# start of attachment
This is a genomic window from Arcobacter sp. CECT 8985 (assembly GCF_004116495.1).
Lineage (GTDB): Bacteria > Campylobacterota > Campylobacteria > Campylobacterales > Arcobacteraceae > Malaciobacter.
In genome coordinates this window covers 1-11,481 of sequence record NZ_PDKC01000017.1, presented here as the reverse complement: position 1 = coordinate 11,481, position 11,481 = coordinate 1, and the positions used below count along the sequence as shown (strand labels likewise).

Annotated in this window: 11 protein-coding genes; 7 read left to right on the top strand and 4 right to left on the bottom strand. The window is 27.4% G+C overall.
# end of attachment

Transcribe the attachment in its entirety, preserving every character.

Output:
This is a genomic window from Arcobacter sp. CECT 8985 (assembly GCF_004116495.1).
Lineage (GTDB): Bacteria > Campylobacterota > Campylobacteria > Campylobacterales > Arcobacteraceae > Malaciobacter.
In genome coordinates this window covers 1-11,481 of sequence record NZ_PDKC01000017.1, presented here as the reverse complement: position 1 = coordinate 11,481, position 11,481 = coordinate 1, and the positions used below count along the sequence as shown (strand labels likewise).

Annotated in this window: 11 protein-coding genes; 7 read left to right on the top strand and 4 right to left on the bottom strand. The window is 27.4% G+C overall.